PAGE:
Gordius aquaticus Linnaeus
Diagnosis. – Dimensions as in table 1, from 75 to 987 mm. Male: body colour uniform pale brown (the specimens studied had no pale spots or dark ring behind the calotte, but see comments in Schmidt-Rhaesa, 1997). Anterior end acuminate, with subterminal mouth opening. Cloacal opening oval. Postcloacal crescent with a total length from 62.2 to 723.3 µm, and a maximum width from 12.5 to 87.0 µm in the specimens studied. Posterior lobes short and broad, between 42.3 × 33 and 400 × 73.3 µm (Fig. 1A); apex round, with sparse spiniform processes 15 µm long in the inner area of the lobe, no bristles or other spiniform structures on the lateral sides of the lobes (Fig. 1B). Cuticle smooth, only marked with fine subcuticular lines (Fig. 1C), with scattered acuminate tubercles no higher than 5.3 µm.
Fig. 1. Gordius aquaticus, male. A, terminal lobes and postcloacal crescent; B, apex of the terminal lobes; C, cuticle. b, bristles; co, cloacal opening; l, lobes; pc, postcloacal crescent; t, tubercle. Scale bar of A= 1.000 µm; B= 100 µm, C= 10 µm.
Female: anterior end acuminate. Posterior end not bilobed, with a central cloacal opening. Cuticle as in males. See tables 1 and 2 for the material studied.
Remarks. – The Iberian specimens of G. aquaticus differ in some characters with respect to the description given in Schmidt-Rhaesa (1997) (e.g. cloacal opening not round, with some tubercles and bristles on the tail lobes, only visible using SEM, Fig. 1B). We consider these differences attributable to incomplete descriptions or to intraspecific variation. The identity of our specimens as G. aquaticus was established based on the smooth cuticle and the type of post-cloacal crescent, characters which present a higher constancy.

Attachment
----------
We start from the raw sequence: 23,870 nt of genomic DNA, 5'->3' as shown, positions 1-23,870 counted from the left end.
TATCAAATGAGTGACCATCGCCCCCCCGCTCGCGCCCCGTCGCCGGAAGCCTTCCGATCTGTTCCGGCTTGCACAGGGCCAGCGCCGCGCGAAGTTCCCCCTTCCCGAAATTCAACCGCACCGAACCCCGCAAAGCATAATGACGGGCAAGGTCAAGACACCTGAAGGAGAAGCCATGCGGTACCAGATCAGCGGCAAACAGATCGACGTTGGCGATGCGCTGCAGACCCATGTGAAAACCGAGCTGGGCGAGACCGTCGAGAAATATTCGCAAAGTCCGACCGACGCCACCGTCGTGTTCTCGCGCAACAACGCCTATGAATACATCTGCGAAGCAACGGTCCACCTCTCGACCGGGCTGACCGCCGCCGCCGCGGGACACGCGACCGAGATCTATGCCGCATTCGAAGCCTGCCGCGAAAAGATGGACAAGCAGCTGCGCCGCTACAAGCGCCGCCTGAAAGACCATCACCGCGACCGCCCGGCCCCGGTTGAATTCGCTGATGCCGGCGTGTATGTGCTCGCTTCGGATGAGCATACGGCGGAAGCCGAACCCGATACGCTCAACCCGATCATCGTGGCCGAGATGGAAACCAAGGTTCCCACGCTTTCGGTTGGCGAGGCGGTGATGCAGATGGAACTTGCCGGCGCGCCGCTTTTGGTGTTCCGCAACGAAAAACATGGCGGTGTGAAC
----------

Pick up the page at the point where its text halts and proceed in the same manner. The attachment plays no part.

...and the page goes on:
There is a strong length variation among the specimens studied, even among specimens from the same locality (Table 2). It is unknown if this variation corresponds to differences in the host or to other environmental or genetic factors (although previous studies suggest that there is no correlation between the size of the host and the length of the parasite, Schmidt-Rhaesa, 1997; de Villalobos et al., 1999). There are no significant length differences between the measured males and females (as measured with a two-tailed t-Student, p > 0.5).
The species is distributed in western and central Europe (excluding UK) (Schmidt-Rhaesa, 1997).
Ecological notes. – Most of the specimens were collected either in ponds in a mountain pasture (with small streams nearby) (locality 4) or in a mountain stream (locality 9), on different types of substratum and vegetation (Table 2). Known hosts include large species of Dytiscidae and Carabidae (Coleoptera) (Schmidt-Rhaesa, 1997).